Greg Davies: Looking for Kes
Tuesday, BBC4, 9pm
The funnyman pays tribute to Ken Loach’s beloved 1969 adaptation of Barry Hines’ classic novel, A Kestrel for a Knave. In Barnsley he meets members of Hines’ family, including his brother Richard, who was the inspiration for the book’s protagonist, Billy Casper. Davies also chats to Loach and Dai Bradley, who played Billy in the film, as well as Jarvis Cocker about the character’s impact on British pop culture. As this documentary reveals, the story is as powerful now as whenKes was released 50 years ago. Followed at 10pm by Kes: Reimagined, dance and puppetry based on the film.
Toraigh: Creag Bheag i Lár na Farraige
Wednesday, TG4, 9.30pm
The islanders on remote Tory in north Donegal have been fighting for years to preserve their way of life. This documentary looks at their everyday lives and the unique challenges they face living in isolation nine miles from the mainland. Tory is Ireland’s most remote inhabited island, with an Irish-speaking population of just a few hundred. The island also has a king, Patsy Dan Rodgers, who has been “ruling” for 25 years, but he has been diagnosed with cancer, and as his health deteriorates, so too does the mood on the island. Tory has been besieged over the years by EU fishing rules, which have all but destroyed the island’s salmon industry, and by a State policy of evacuation, which islanders have strongly resisted. But despite high unemployment, harsh living conditions and an uncertain future, the islanders are determined to make a life for themselves far out at sea.
Inside the Cage: The Rise of Female Fighters
Wednesday, BBC1, 10.45pm
Mixed martial arts, or MMA, is one of the fastest-growing sports in Europe – and it’s not just men who are taking it up. In this documentary, Annie Price meets some of the women who are fighting to reach the top of the sport, including Molly McCann, the first English woman to win in the Ultimate Fight Championship. She invites Price to train with her as she prepares for the biggest bout of her career to date in the US. Meanwhile, Shanelle Dyer (18) currently fights at an amateur level but sees the sport as a way to escape from the violent streets of West London. Price also meets Cory McKenna, a straight A-student who now fights full-time. The presenter asks what drives these women to compete, and if the potential rewards of MMA are really worth the risks.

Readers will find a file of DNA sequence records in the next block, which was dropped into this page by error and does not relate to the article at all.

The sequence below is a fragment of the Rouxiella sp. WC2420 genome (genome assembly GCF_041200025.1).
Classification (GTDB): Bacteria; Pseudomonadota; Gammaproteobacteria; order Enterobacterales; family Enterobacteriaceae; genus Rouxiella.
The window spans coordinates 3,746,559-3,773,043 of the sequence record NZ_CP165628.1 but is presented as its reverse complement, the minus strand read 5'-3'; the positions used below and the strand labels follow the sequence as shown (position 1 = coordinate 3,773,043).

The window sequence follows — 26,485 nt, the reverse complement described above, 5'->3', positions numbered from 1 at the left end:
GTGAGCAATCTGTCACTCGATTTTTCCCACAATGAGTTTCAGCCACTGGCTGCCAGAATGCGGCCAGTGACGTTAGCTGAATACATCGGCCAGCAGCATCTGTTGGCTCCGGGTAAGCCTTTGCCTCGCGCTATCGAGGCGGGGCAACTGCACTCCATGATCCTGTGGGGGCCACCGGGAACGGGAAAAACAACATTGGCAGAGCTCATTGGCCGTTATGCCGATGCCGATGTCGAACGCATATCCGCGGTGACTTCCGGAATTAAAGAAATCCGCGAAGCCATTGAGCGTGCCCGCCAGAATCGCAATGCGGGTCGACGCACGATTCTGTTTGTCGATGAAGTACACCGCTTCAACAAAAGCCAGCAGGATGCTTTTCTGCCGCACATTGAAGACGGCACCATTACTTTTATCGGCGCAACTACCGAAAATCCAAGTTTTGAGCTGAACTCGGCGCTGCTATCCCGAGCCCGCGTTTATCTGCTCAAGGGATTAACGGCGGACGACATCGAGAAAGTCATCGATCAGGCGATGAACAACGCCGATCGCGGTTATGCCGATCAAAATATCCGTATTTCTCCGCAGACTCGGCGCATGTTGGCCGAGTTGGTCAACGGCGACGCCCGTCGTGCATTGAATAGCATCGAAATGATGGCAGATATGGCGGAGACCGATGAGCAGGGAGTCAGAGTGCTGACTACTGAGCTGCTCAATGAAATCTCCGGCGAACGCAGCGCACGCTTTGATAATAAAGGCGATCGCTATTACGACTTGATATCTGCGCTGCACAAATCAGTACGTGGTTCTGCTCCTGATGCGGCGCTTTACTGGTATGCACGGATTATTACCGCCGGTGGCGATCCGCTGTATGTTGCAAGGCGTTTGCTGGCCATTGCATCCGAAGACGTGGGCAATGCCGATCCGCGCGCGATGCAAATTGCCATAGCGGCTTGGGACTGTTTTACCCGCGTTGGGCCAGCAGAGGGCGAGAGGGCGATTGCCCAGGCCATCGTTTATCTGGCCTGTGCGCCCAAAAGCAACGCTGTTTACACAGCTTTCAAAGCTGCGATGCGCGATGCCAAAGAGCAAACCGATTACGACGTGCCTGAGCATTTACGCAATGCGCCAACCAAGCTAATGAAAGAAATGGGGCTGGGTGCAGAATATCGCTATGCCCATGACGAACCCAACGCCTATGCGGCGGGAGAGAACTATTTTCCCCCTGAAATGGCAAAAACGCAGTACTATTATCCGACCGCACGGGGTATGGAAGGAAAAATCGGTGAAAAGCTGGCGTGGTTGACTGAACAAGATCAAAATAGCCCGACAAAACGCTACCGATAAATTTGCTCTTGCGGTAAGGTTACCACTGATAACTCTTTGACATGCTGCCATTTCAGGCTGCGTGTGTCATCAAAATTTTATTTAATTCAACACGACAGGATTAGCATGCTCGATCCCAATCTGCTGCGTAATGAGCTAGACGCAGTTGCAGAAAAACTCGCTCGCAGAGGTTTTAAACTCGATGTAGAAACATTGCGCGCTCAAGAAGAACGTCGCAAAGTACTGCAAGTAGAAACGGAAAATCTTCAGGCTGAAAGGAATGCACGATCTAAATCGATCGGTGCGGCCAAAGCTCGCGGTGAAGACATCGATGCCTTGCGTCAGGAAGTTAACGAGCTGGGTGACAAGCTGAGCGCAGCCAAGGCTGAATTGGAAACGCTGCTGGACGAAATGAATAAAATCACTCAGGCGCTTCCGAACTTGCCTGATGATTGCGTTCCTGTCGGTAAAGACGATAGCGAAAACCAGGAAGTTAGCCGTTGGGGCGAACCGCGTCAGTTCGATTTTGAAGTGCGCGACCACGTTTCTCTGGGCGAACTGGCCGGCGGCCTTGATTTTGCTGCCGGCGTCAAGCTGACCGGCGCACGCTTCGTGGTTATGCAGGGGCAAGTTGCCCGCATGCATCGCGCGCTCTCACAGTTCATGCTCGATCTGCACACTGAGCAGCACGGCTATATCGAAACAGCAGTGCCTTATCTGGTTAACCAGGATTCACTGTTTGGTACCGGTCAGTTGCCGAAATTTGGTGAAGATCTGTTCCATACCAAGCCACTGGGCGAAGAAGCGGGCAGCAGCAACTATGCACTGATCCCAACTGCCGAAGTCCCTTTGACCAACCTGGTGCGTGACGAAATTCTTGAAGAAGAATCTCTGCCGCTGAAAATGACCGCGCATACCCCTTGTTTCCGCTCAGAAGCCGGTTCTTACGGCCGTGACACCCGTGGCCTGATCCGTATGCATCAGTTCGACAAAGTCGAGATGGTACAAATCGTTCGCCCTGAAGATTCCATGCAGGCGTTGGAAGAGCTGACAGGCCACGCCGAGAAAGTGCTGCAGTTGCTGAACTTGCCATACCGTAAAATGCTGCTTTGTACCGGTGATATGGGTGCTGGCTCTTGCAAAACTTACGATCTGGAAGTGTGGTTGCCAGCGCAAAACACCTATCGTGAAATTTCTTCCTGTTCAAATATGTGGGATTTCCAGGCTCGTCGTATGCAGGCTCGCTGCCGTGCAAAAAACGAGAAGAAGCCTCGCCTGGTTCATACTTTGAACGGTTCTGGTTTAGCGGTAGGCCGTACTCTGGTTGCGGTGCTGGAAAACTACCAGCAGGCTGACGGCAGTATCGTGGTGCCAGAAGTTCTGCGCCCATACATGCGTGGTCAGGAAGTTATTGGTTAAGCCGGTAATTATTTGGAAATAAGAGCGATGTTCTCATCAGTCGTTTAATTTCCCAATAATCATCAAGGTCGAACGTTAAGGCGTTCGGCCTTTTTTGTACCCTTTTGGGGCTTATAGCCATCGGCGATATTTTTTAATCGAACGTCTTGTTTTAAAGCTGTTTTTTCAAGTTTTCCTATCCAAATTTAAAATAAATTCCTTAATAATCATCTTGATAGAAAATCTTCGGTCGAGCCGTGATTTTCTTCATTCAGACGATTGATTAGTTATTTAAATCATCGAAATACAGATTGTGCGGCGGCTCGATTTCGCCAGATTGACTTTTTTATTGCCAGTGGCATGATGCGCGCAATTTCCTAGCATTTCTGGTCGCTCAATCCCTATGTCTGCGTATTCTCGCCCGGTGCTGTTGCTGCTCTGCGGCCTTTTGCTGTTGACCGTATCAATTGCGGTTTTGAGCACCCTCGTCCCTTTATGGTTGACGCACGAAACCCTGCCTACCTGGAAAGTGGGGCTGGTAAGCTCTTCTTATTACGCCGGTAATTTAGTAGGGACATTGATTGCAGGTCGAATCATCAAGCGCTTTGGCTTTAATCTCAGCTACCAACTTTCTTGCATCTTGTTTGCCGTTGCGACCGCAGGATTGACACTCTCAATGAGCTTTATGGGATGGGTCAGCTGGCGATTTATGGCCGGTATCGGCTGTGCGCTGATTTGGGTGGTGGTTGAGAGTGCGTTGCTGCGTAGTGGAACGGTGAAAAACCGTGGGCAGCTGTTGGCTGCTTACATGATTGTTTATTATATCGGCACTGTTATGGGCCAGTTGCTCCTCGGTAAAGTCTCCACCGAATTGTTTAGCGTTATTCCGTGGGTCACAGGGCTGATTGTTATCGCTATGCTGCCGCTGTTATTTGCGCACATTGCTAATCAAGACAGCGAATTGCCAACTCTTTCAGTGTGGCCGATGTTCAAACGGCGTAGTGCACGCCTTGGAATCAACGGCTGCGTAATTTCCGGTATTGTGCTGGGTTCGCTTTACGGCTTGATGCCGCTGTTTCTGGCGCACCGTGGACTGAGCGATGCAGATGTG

Boeing’s Killer Plane: What Went Wrong?
Wednesday, Channel 4, 9pm
When Boeing unveiled the 737 Max, it promised a quieter ride, with increased fuel efficiency and an 8 per cent reduction in operational costs, as well as a new anti-stall system. No wonder it became the fastest-selling aircraft in the manufacturer’s history, with more than 5,000 orders. But on October 29th, 2018, Lion Air Flight 610 crashed into the Java Sea, killing all 189 people on board. Less than five months later, Ethiopian Airlines 737 MAX also crashed at the cost of 157 lives. With investigations into the latter tragedy still ongoing, this documentary uses CGI and flight simulation to look at what went wrong and whether the catastrophes could have been avoided.
Inside Europe: Ten Years of Turmoil
Wednesday, RTÉ One, 11.10pm
This episode takes us inside the room at crucial summits where leaders and their ministers battle to avert financial disaster. At its heart is a clash between the cautious Angela Merkel and the feisty Nicolas Sarkozy over how to deal with the near bankruptcy of Greece. It is a story that sees billions of euro pumped into the Greek economy, riots against austerity, and the election of Europe’s first populist government. The cast includes some of Europe’s most powerful figures at the time, among them German finance minister Wolfgang Schäuble, UK chancellor George Osborne, and radical Greek finance minister Yanis Varoufakis. As the EU’s most ambitious project, the euro, teetered on the brink of collapse, Greece narrowly escaped being forced out.